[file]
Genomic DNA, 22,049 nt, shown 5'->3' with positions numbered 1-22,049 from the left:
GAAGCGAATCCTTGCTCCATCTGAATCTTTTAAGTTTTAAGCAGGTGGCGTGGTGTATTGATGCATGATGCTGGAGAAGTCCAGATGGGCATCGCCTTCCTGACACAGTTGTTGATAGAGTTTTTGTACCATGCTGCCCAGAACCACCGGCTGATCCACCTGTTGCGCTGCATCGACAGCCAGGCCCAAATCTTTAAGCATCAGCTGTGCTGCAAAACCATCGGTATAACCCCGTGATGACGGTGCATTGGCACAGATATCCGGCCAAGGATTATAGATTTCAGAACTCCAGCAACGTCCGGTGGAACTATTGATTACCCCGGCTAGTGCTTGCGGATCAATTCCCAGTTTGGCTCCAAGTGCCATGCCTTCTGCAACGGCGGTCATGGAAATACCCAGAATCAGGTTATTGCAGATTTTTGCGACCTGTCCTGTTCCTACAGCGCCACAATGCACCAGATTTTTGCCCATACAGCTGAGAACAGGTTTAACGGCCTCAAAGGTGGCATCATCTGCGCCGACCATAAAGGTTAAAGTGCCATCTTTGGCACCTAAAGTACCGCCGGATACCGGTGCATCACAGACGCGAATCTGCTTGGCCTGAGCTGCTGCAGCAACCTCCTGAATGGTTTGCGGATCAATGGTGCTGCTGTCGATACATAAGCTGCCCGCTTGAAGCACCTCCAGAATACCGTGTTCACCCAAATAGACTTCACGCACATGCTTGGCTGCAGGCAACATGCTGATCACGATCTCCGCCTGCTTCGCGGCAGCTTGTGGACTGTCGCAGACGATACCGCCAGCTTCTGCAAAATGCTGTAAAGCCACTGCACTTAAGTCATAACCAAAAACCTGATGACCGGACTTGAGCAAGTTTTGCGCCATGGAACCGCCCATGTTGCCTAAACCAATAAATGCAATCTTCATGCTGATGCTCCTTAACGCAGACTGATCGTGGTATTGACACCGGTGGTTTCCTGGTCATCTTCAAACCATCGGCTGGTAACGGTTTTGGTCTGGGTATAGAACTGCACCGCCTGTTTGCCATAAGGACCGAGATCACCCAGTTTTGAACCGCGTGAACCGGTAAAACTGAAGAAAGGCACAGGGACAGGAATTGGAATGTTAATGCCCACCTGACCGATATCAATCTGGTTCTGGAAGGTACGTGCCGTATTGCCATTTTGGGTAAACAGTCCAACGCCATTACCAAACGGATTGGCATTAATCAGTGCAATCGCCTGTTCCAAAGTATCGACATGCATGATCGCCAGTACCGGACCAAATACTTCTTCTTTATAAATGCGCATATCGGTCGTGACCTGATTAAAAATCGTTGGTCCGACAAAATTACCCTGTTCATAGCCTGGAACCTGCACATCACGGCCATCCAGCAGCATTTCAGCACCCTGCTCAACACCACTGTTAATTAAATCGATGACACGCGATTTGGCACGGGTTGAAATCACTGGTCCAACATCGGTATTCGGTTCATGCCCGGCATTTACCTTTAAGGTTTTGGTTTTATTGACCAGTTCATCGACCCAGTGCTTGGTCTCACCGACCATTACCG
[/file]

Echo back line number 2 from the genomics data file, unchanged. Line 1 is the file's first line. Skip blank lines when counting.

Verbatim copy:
GAAGCGAATCCTTGCTCCATCTGAATCTTTTAAGTTTTAAGCAGGTGGCGTGGTGTATTGATGCATGATGCTGGAGAAGTCCAGATGGGCATCGCCTTCCTGACACAGTTGTTGATAGAGTTTTTGTACCATGCTGCCCAGAACCACCGGCTGATCCACCTGTTGCGCTGCATCGACAGCCAGGCCCAAATCTTTAAGCATCAGCTGTGCTGCAAAACCATCGGTATAACCCCGTGATGACGGTGCATTGGCACAGATATCCGGCCAAGGATTATAGATTTCAGAACTCCAGCAACGTCCGGTGGAACTATTGATTACCCCGGCTAGTGCTTGCGGATCAATTCCCAGTTTGGCTCCAAGTGCCATGCCTTCTGCAACGGCGGTCATGGAAATACCCAGAATCAGGTTATTGCAGATTTTTGCGACCTGTCCTGTTCCTACAGCGCCACAATGCACCAGATTTTTGCCCATACAGCTGAGAACAGGTTTAACGGCCTCAAAGGTGGCATCATCTGCGCCGACCATAAAGGTTAAAGTGCCATCTTTGGCACCTAAAGTACCGCCGGATACCGGTGCATCACAGACGCGAATCTGCTTGGCCTGAGCTGCTGCAGCAACCTCCTGAATGGTTTGCGGATCAATGGTGCTGCTGTCGATACATAAGCTGCCCGCTTGAAGCACCTCCAGAATACCGTGTTCACCCAAATAGACTTCACGCACATGCTTGGCTGCAGGCAACATGCTGATCACGATCTCCGCCTGCTTCGCGGCAGCTTGTGGACTGTCGCAGACGATACCGCCAGCTTCTGCAAAATGCTGTAAAGCCACTGCACTTAAGTCATAACCAAAAACCTGATGACCGGACTTGAGCAAGTTTTGCGCCATGGAACCGCCCATGTTGCCTAAACCAATAAATGCAATCTTCATGCTGATGCTCCTTAACGCAGACTGATCGTGGTATTGACACCGGTGGTTTCCTGGTCATCTTCAAACCATCGGCTGGTAACGGTTTTGGTCTGGGTATAGAACTGCACCGCCTGTTTGCCATAAGGACCGAGATCACCCAGTTTTGAACCGCGTGAACCGGTAAAACTGAAGAAAGGCACAGGGACAGGAATTGGAATGTTAATGCCCACCTGACCGATATCAATCTGGTTCTGGAAGGTACGTGCCGTATTGCCATTTTGGGTAAACAGTCCAACGCCATTACCAAACGGATTGGCATTAATCAGTGCAATCGCCTGTTCCAAAGTATCGACATGCATGATCGCCAGTACCGGACCAAATACTTCTTCTTTATAAATGCGCATATCGGTCGTGACCTGATTAAAAATCGTTGGTCCGACAAAATTACCCTGTTCATAGCCTGGAACCTGCACATCACGGCCATCCAGCAGCATTTCAGCACCCTGCTCAACACCACTGTTAATTAAATCGATGACACGCGATTTGGCACGGGTTGAAATCACTGGTCCAACATCGGTATTCGGTTCATGCCCGGCATTTACCTTTAAGGTTTTGGTTTTATTGACCAGTTCATCGACCCAGTGCTTGGTCTCACCGACCATTACCG